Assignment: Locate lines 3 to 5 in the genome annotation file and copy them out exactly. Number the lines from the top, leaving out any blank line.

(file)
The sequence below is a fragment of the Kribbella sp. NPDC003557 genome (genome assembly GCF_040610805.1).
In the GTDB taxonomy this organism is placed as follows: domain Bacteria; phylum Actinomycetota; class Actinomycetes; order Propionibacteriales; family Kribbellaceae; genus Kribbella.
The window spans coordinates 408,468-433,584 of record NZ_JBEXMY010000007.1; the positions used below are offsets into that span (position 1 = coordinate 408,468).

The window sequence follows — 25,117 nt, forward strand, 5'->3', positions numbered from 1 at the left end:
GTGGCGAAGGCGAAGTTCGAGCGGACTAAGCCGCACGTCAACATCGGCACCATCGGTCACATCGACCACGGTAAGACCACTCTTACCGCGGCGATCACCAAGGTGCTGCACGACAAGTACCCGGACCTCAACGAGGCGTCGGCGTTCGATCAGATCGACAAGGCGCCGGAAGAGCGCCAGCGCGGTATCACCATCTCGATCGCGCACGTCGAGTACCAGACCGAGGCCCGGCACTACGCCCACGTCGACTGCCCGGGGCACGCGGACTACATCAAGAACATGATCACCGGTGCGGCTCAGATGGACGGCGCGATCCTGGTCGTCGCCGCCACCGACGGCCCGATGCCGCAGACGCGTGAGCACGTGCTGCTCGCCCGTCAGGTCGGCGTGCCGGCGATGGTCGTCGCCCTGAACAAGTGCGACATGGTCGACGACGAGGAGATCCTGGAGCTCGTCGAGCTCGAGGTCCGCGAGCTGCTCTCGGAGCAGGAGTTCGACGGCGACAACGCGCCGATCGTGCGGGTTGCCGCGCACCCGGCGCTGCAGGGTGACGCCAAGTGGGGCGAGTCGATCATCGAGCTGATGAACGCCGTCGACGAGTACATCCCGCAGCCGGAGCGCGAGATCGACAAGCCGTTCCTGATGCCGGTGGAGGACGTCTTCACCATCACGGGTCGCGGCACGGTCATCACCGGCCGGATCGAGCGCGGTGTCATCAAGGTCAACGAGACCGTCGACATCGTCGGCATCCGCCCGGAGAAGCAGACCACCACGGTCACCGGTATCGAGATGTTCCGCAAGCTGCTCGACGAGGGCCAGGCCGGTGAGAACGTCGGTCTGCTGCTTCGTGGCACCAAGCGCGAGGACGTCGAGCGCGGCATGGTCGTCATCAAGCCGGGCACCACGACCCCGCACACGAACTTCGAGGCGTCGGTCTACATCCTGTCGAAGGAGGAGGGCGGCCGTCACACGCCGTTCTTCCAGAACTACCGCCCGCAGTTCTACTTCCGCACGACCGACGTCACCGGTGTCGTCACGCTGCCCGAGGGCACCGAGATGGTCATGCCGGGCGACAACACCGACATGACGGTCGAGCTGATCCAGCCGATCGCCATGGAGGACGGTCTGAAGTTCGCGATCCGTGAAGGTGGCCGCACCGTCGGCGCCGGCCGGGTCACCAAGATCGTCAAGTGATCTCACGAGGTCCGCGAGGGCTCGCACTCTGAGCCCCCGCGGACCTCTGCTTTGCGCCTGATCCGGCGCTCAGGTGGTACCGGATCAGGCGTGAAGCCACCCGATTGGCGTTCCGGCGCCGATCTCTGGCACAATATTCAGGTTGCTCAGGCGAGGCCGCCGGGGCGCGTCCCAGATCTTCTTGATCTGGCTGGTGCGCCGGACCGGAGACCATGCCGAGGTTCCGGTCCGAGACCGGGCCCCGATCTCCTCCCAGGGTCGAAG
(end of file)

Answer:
The window spans coordinates 408,468-433,584 of record NZ_JBEXMY010000007.1; the positions used below are offsets into that span (position 1 = coordinate 408,468).

The window sequence follows — 25,117 nt, forward strand, 5'->3', positions numbered from 1 at the left end:
GTGGCGAAGGCGAAGTTCGAGCGGACTAAGCCGCACGTCAACATCGGCACCATCGGTCACATCGACCACGGTAAGACCACTCTTACCGCGGCGATCACCAAGGTGCTGCACGACAAGTACCCGGACCTCAACGAGGCGTCGGCGTTCGATCAGATCGACAAGGCGCCGGAAGAGCGCCAGCGCGGTATCACCATCTCGATCGCGCACGTCGAGTACCAGACCGAGGCCCGGCACTACGCCCACGTCGACTGCCCGGGGCACGCGGACTACATCAAGAACATGATCACCGGTGCGGCTCAGATGGACGGCGCGATCCTGGTCGTCGCCGCCACCGACGGCCCGATGCCGCAGACGCGTGAGCACGTGCTGCTCGCCCGTCAGGTCGGCGTGCCGGCGATGGTCGTCGCCCTGAACAAGTGCGACATGGTCGACGACGAGGAGATCCTGGAGCTCGTCGAGCTCGAGGTCCGCGAGCTGCTCTCGGAGCAGGAGTTCGACGGCGACAACGCGCCGATCGTGCGGGTTGCCGCGCACCCGGCGCTGCAGGGTGACGCCAAGTGGGGCGAGTCGATCATCGAGCTGATGAACGCCGTCGACGAGTACATCCCGCAGCCGGAGCGCGAGATCGACAAGCCGTTCCTGATGCCGGTGGAGGACGTCTTCACCATCACGGGTCGCGGCACGGTCATCACCGGCCGGATCGAGCGCGGTGTCATCAAGGTCAACGAGACCGTCGACATCGTCGGCATCCGCCCGGAGAAGCAGACCACCACGGTCACCGGTATCGAGATGTTCCGCAAGCTGCTCGACGAGGGCCAGGCCGGTGAGAACGTCGGTCTGCTGCTTCGTGGCACCAAGCGCGAGGACGTCGAGCGCGGCATGGTCGTCATCAAGCCGGGCACCACGACCCCGCACACGAACTTCGAGGCGTCGGTCTACATCCTGTCGAAGGAGGAGGGCGGCCGTCACACGCCGTTCTTCCAGAACTACCGCCCGCAGTTCTACTTCCGCACGACCGACGTCACCGGTGTCGTCACGCTGCCCGAGGGCACCGAGATGGTCATGCCGGGCGACAACACCGACATGACGGTCGAGCTGATCCAGCCGATCGCCATGGAGGACGGTCTGAAGTTCGCGATCCGTGAAGGTGGCCGCACCGTCGGCGCCGGCCGGGTCACCAAGATCGTCAAGTGATCTCACGAGGTCCGCGAGGGCTCGCACTCTGAGCCCCCGCGGACCTCTGCTTTGCGCCTGATCCGGCGCTCAGGTGGTACCGGATCAGGCGTGAAGCCACCCGATTGGCGTTCCGGCGCCGATCTCTGGCACAATATTCAGGTTGCTCAGGCGAGGCCGCCGGGGCGCGTCCCAGATCTTCTTGATCTGGCTGGTGCGCCGGACCGGAGACCATGCCGAGGTTCCGGTCCGAGACCGGGCCCCGATCTCCTCCCAGGGTCGAAG